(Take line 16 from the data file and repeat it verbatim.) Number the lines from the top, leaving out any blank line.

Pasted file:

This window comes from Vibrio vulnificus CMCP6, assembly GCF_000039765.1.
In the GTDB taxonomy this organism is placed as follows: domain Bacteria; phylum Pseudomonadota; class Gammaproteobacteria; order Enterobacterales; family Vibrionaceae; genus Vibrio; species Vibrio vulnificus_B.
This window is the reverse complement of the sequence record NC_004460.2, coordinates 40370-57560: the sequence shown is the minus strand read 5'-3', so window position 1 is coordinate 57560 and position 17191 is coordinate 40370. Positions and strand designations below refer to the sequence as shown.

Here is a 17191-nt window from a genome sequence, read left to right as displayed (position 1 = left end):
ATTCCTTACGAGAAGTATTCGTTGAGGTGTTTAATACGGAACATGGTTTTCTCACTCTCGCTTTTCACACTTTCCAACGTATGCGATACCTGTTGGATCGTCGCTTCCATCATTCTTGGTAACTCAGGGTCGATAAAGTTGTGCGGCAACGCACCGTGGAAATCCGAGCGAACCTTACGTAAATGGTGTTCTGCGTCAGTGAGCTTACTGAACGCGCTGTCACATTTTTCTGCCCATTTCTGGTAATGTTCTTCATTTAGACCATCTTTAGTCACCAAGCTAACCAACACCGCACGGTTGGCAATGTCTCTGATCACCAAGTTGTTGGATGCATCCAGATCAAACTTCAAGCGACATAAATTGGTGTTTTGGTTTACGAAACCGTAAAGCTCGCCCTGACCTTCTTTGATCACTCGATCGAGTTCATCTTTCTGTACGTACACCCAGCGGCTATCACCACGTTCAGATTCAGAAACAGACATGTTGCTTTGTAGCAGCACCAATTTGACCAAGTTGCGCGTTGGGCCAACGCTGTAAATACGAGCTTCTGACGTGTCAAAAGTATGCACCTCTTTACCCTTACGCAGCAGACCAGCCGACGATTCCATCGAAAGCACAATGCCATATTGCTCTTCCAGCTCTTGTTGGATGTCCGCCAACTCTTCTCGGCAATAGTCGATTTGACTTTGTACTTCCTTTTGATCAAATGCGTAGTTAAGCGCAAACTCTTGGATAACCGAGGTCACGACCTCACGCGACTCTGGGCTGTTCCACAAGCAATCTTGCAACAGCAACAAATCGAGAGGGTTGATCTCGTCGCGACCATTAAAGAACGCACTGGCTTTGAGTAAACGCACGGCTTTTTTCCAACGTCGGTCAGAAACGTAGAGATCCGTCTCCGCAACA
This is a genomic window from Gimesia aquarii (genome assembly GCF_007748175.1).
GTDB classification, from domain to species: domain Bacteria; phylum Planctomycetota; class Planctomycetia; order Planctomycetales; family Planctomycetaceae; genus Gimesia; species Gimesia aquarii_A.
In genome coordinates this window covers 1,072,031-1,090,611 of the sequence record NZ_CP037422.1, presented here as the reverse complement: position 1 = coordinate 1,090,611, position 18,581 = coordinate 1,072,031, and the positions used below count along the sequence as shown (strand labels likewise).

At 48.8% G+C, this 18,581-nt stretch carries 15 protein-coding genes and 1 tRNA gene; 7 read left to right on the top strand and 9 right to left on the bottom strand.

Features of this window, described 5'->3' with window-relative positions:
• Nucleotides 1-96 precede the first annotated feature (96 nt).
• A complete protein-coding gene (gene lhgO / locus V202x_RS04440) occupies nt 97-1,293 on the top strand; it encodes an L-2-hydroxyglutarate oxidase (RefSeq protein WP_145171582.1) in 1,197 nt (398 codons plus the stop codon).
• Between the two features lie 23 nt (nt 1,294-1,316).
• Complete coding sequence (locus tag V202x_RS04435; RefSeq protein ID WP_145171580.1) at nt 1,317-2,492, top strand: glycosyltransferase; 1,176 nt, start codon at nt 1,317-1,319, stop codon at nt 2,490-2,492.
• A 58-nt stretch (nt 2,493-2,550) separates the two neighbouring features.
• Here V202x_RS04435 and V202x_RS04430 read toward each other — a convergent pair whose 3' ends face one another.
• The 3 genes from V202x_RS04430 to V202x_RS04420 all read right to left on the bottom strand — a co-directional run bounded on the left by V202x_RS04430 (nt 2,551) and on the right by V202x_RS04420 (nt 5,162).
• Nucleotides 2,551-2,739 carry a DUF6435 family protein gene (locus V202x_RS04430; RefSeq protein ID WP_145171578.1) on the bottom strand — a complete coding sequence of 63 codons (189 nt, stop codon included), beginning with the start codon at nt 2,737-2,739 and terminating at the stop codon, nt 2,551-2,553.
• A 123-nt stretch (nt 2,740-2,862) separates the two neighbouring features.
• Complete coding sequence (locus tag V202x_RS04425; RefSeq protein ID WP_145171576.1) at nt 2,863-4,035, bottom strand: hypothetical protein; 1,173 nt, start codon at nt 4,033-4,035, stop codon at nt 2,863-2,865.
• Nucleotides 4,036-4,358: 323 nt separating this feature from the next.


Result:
• Here V202x_RS04435 and V202x_RS04430 read toward each other — a convergent pair whose 3' ends face one another.